Federal Reserve Surprises By Raising the Discount Rate

(A version of this post also appears on ONE-TWENTY TWO)

The Federal Reserve essentially warned us in its most recent written testimony to the House of Representatives that part of its exit strategy from emergency monetary measures is to increase the spread between the funds rate and the discount rate. This evening, the Fed did just that. In a surprise announcement, the Fed increased the discount rate from 1/2 percent to 3/4 percent and accordingly widened the spread with the funds rate.

Once again, the Federal Reserve reassured us this action does not change monetary policy:

“The modifications are not expected to lead to tighter financial conditions for households and businesses and do not signal any change in the outlook for the economy or for monetary policy, which remains about as it was at the January meeting of the Federal Open Market Committee (FOMC).”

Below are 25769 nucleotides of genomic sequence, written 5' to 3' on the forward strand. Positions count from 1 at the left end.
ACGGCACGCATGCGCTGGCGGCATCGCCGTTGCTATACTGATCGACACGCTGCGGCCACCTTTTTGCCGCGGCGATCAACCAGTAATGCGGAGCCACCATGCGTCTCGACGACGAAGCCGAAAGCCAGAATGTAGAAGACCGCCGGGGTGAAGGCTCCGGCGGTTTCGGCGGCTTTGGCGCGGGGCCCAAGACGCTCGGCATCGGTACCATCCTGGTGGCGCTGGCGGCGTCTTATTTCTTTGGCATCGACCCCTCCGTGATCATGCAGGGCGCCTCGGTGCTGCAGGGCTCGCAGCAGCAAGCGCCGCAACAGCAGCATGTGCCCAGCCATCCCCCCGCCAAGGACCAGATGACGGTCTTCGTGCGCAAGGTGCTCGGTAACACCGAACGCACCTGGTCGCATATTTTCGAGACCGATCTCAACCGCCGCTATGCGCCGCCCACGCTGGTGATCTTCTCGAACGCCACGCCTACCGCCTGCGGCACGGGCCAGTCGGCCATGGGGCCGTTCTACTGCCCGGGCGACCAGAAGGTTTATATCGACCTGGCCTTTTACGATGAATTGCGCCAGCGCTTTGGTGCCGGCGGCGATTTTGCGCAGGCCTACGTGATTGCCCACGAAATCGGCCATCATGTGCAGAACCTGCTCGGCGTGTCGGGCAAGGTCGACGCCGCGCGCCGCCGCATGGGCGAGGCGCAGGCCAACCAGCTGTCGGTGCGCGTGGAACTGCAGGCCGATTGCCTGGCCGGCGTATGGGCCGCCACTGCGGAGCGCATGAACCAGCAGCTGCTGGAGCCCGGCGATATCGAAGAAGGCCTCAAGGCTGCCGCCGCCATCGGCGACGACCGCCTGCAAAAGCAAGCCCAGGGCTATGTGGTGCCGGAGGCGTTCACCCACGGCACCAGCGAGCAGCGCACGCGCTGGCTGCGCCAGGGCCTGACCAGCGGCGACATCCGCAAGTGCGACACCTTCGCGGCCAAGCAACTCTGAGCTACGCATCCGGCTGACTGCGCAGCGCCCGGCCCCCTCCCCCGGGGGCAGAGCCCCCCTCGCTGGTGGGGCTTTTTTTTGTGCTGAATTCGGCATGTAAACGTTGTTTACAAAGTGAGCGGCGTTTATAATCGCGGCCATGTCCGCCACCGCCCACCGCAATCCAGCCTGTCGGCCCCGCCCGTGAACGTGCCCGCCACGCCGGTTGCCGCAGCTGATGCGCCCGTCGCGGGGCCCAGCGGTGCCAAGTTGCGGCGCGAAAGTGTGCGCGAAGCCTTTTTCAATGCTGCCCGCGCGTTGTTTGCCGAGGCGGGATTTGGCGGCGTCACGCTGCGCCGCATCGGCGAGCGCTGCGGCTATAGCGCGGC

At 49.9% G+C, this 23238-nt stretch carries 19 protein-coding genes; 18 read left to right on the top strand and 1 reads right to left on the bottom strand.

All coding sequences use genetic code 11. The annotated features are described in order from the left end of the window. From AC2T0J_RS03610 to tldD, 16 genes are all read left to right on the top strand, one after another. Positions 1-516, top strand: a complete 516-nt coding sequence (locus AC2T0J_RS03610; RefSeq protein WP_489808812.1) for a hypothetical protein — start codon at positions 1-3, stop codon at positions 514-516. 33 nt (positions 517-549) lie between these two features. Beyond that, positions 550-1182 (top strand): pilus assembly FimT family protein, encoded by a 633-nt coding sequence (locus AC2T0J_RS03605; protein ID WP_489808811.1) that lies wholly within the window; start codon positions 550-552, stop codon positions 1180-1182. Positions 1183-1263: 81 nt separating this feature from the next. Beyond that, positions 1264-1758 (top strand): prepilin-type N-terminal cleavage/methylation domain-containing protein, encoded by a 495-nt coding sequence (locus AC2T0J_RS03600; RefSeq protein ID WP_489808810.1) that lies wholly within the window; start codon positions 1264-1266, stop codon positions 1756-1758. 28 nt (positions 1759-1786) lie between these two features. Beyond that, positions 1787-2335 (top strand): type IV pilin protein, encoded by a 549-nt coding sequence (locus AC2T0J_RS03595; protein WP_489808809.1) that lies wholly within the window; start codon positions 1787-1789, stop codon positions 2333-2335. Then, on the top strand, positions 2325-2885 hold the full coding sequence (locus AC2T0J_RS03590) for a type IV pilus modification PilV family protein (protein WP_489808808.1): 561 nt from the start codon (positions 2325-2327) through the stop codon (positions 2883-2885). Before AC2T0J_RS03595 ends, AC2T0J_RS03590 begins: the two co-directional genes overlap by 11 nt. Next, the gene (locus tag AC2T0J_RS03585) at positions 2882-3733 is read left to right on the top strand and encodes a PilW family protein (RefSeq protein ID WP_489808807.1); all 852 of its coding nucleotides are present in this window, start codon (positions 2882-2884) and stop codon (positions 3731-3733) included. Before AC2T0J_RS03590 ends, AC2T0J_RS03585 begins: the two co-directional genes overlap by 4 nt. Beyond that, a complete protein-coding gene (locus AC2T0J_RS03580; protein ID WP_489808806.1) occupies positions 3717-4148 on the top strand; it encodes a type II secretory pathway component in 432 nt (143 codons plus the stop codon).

This caveat probably means we should still not expect an increase in the funds rate until November/December at the earliest. However, I think the Fed’s surprise delivery of this message puts us all on notice and forces an attitude adjustment. The Fed is serious about normalizing monetary policy and moving away from emergency measures.

The Fed’s timing is particularly odd given options expire tomorrow. Typically, such timing is executed to squeeze shorts and force a market rally. There could be a lot of churn as market participants rush to adjust in the middle of dealing with expiring options. Already, the dollar has rallied sharply in the past several hours.

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